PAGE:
A year ago, I was excitedly preparing to go downtown to attend the world premiere of Jim McGrath’s “Pamplona,” a one-man Ernest Hemingway tour de force starring Stacy Keach. But then I got the word: Keach was ill.
What was believed to be the flu was in reality a heart attack. The run never materialized.
To Keach’s credit, he didn’t give up the project. He came back – roaring back – and his brilliant, mesmerizing performance as Hemingway in the last years of his life now runs until Aug. 19 at the Goodman Theatre (extended, with several performances already sold out).
Keach might be familiar to audiences for his 1990s “The New Mike Hammer” TV detective series and, in fact, that is where Keach met playwright Jim McGrath. Goodman artistic director Robert Falls directed Keach in 2004’s “Finishing the Picture” and again in 2006 in the noteworthy “King Lear.” The perfect triad!
“Pamplona” is a conversation – a basic Hemingway primer unveiling the great novelist’s life in 1959. And what a time: J. Edgar Hoover has a file on him (because of Hemingway’s support of the Loyalists against Franco); the IRS is investigating him; his beloved fourth wife, Mary, has left him; he’s a slave to pills – kidney, heart, liver and pain – and he drinks.
Hemingway is holed up in a hotel in Pamplona, Spain, where phone calls from the hotel manager, Juanito, lend levity for the audience, and a distraction to Hemingway who mightily is trying to finish a story for Life magazine about two matadors involved in a fight to the finish.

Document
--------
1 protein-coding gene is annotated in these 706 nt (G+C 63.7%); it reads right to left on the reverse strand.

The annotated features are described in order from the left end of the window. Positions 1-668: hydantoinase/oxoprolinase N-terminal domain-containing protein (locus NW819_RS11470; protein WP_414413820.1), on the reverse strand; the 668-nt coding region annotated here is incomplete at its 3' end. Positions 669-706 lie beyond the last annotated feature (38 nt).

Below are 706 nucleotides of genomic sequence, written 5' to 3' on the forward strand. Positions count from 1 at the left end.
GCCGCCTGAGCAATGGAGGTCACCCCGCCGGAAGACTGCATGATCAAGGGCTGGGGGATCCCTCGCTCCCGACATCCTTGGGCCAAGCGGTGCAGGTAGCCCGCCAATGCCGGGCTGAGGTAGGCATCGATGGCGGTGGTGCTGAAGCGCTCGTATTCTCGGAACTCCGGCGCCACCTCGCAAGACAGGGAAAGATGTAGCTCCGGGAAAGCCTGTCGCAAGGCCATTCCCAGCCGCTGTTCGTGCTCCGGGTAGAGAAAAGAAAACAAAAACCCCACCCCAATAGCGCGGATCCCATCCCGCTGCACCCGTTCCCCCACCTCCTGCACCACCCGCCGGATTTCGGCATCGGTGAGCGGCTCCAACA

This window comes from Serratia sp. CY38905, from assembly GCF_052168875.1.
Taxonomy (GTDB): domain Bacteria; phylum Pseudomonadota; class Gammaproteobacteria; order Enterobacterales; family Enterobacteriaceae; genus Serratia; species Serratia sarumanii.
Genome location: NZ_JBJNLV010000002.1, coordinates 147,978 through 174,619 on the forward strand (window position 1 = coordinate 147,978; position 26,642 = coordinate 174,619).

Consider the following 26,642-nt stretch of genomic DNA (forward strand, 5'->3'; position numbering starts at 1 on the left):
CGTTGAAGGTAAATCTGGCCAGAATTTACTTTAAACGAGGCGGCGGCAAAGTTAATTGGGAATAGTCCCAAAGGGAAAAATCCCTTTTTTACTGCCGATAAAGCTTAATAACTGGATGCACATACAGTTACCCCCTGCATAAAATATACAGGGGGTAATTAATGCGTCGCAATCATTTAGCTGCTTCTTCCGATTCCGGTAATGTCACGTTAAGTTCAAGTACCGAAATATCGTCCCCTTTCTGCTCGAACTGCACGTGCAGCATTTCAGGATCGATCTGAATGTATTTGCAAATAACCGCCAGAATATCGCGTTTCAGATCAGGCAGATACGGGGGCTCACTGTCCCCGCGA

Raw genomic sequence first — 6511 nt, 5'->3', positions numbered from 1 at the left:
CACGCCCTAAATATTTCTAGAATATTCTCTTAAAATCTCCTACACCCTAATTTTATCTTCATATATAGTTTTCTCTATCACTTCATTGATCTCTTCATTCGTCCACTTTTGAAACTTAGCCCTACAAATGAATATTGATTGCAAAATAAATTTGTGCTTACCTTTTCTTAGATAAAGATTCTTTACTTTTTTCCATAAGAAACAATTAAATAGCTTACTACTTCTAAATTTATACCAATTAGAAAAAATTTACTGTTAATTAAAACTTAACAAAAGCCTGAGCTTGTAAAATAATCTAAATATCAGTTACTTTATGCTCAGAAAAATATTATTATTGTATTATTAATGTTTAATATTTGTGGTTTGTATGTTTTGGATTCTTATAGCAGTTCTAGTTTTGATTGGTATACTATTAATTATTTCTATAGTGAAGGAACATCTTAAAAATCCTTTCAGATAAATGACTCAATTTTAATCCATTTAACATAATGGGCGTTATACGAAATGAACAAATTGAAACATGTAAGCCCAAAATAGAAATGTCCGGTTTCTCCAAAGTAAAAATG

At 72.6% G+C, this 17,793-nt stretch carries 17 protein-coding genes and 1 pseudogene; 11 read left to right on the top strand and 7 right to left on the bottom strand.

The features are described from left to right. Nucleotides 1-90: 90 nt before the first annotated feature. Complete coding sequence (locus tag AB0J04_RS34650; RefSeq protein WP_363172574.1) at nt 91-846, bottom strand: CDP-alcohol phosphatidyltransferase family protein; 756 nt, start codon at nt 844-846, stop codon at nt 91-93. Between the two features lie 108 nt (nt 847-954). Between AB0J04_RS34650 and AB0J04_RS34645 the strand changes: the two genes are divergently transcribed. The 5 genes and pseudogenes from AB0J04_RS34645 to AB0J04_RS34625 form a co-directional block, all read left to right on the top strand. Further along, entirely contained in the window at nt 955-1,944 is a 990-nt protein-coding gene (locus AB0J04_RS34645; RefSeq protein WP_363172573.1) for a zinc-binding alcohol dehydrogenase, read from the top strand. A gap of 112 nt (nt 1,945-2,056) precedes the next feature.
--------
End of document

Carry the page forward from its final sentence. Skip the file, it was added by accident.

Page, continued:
Keach is incredible. He resembles the tortured genius; from the moment the lights came up on Keach seated at the typewriter, I knew he was Hemingway. His delivery of lines is absolutely flawless and flow seamlessly, one connection to another. Black-and-white projections on the hotel walls (designed by Adam Fleming) support and clarify the stories Hemingway engages us in.
I fear I lack the adjectives needed to describe Keach’s performance; funny, tragic, hopeful and eloquent don’t seem adequate. Without question, Keach deserves the standing ovations and cheers he received. (I’ve never witnessed an audience leap to their feet so quickly). Perhaps it’s Keach’s persevering courage we applauded, as well – a 77-year-old heart attack survivor doing a never off the stage/one-man play six days a week. That’s an astonishing act beyond any theater’s acclaim.
• Regina Belt-Daniels is a working actress and director. She is a retired Crystal Lake Elementary School District 47 special educator, a retired Raue Center for the Arts board member, and currently serves on the boards of Right-Center-Left Players Co-op and It’s Showtime. She also is a 2018 Woman of Distinction.
IF YOU GO
WHEN: Through Aug. 19; 90 minutes with no intermission
WHERE: Goodman Theatre, 170 N. Dearborn St., Chicago
COST: $30 to $90
INFO: goodmantheatre.org or 312-443-3800